Saturday, September 26, 2015

Economy: Beware Of The Crowd

(Drivebycuriosity) - Often I read the term "Wisdom of the crowd". It claims that a large group is smarter than a single person. History shows that this claim is wrong, the reality is quite contrary. Crowds behave unpredictable, irrational and dangerous.

This week we heard that more than 700 people got killed in a Mecca stampede (cnn). The authorities knew this risk because stampedes happen frequently there. The Saudis invested billions of dollars into anti-stampede infrastructure and crowd-control technology (businessinsider). But all these precautions didn´t`t help, the crowds found a way to destroy themselves.

The deadly incidents happen too often. On December 31, 2014, a deadly stampede occurred in Shanghai, where around 300,000 people had gathered for the new year celebration (wikipedia). In July 2010 at least 18 people died at the Love Parade music festival in Germany when they were crushed inside a tunnel during a stampede caused by panic (theguardian).

Stampedes are known form cattle which sometimes panic all together and trample down everything which is in their way.  Lemmings are another infamous example of self-destructive crowd behavior. Stampedes are a violent form of herding behavior, the members of a group suddenly behave all in the same way.

I remember a visit at a huge rock concert in Germany, Rock am Ring 1993, where I got caught for some minutes in a maelstrom of people who moved stubbornly between the stages. I got the impression that stubborn, ruthless and aggressive behavior by individuals, like shoving and pushing neighbors, can accumulate into a deadly force.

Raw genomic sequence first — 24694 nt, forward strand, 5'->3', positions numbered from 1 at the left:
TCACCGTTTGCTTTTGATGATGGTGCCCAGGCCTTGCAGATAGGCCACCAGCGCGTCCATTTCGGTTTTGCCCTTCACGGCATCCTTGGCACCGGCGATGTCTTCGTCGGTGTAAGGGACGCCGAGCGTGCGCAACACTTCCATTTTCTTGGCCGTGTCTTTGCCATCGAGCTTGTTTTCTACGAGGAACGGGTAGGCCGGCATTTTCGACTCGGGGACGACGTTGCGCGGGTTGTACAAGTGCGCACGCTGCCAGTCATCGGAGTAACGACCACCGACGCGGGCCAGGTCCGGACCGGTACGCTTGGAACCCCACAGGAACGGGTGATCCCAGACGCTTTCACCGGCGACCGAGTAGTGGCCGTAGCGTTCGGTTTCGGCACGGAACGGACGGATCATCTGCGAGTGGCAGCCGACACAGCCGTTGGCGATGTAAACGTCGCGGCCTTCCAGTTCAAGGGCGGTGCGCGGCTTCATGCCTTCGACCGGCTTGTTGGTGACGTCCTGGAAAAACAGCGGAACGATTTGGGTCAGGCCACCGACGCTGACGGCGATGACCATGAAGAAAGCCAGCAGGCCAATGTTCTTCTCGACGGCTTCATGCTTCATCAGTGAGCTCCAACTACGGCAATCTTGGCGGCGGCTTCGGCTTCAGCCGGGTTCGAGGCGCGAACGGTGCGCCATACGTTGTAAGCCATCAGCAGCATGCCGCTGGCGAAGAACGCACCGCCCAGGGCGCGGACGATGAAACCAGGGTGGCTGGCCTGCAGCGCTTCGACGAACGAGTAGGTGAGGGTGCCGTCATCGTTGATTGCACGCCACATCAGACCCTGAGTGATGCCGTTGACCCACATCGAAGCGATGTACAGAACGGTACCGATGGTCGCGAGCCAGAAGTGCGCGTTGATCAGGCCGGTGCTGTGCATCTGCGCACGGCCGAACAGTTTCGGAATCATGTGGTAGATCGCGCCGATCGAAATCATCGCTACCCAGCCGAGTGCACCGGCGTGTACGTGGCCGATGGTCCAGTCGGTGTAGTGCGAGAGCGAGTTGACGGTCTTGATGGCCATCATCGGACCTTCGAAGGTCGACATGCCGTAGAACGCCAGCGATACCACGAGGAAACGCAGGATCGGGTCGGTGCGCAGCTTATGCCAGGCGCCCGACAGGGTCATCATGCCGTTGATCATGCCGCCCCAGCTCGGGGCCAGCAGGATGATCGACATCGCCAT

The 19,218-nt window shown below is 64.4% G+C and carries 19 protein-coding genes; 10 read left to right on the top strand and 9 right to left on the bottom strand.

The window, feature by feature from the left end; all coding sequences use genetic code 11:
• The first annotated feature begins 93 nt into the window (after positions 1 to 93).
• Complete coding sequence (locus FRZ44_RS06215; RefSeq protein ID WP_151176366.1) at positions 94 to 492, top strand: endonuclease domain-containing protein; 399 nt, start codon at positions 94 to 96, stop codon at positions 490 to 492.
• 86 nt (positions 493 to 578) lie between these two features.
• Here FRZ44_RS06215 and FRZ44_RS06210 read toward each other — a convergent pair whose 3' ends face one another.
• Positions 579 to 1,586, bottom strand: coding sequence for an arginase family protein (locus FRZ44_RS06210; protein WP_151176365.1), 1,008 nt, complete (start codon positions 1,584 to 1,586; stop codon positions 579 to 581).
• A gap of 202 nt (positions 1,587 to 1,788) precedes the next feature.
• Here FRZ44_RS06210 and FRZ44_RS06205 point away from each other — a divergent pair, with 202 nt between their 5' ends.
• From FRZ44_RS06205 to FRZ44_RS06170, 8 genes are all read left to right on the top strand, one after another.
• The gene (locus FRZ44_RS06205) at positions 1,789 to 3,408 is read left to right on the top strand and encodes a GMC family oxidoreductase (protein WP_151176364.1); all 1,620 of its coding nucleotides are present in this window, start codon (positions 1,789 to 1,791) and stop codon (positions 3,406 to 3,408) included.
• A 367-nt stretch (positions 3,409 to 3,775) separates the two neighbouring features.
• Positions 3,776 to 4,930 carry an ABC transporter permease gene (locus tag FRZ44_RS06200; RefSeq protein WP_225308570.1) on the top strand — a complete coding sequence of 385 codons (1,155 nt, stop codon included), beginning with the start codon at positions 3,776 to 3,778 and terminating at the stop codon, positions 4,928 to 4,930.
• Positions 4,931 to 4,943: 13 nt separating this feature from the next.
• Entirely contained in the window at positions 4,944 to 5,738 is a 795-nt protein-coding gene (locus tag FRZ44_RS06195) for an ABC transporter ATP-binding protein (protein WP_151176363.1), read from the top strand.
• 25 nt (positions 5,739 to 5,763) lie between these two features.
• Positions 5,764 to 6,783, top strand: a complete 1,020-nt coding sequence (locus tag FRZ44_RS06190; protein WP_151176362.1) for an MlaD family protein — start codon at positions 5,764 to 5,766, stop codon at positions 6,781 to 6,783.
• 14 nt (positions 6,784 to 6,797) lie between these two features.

Financial markets are influenced by aggressive herding behavior as well. Sometimes falling stock prices induce more people to sell, others follow which leads suddenly to a spiraling snow ball effect. Most of these flash crashes are relatively harmless and very short lived (wikipedia).

But sometimes herding behavior leads to nearly apocalyptical consequences. In the years 2007 and the first half of 2008 prices for oil and other commodities went sharply up, because the crowd believed that oil production has reached a peak (peak oil) and commodities are in super-cycle. Climbing prices attracted more buyers, who jumped onto the bandwagon, which amplified the price gains. In summer the price of oil price peaked at $147 (more than triple of the average price of the years before  macrotrends) which aggravated the recession considerably (econbrowser). In autumn 2008 the fall of Lehman Brothers caused a panic selling on the stock market - amplified by massive short selling by hedge funds - and the herding behavior caused a stampede of pessimism which lead to the most severe post war recession.

 I try to avoid huge crowds since my "Rock am Ring" experience. Beware of the crowds!

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